The Sunday Edition

The late Howard Engel remained a prolific writer, even when he could no longer read

Former CBC colleague and the author of the Benny Cooperman series of crime novels died this week. In 2005, Howard Engel spoke with Michael about how he wrote another book after a stroke left him able to write, but unable to read. 
Howard Engel was an award-winning Canadian crime writer and author of the Benny Cooperman detective series. (Submitted by Writers' Trust of Canada)
Listen18:42

One morning, Howard Engel picked up his morning paper and thought someone had played a prank. The words looked like gibberish. It took a while to realize he'd had a stroke. He later learned he was dealing with a rare condition called alexia sine agraphia – meaning he could still write, although he could not read.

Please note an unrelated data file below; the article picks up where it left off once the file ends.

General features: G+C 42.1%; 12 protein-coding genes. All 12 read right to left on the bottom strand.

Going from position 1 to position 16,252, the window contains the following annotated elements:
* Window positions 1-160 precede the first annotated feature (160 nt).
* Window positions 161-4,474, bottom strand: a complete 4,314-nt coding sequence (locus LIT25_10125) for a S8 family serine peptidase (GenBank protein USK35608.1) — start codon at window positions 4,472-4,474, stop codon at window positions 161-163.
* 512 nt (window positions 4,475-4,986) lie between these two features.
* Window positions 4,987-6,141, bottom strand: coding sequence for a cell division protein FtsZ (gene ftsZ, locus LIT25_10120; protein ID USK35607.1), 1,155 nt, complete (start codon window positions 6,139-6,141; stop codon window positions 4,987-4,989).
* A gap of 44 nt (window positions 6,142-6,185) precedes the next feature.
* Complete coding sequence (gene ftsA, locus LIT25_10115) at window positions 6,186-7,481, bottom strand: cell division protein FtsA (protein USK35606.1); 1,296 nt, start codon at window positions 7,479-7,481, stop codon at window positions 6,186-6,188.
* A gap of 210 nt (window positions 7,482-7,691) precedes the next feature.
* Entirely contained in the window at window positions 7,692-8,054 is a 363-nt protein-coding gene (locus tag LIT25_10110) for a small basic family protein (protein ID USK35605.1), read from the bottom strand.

Engel died on July 15th in Toronto at the age of 88.

Mystery writer Howard Engel recounts the story of the sudden loss of his ability to read 5:19

He was best known as the author of the acclaimed series of novels about detective Benny Cooperman. And he was a long-time producer at the CBC, for programs such as AssignmentSunday SupplementThe Arts in Review, Booktime and Anthology.

In 2010, the late neurologist Dr. Oliver Sacks wrote an article about Engel that was published in The New Yorker. The two remained friends.

The Sunday Edition's Michael Enright interviewed Engel in 2005, about how he managed to write another book even though he had lost the ability to read. 

Click "Listen" above to hear that conversation.

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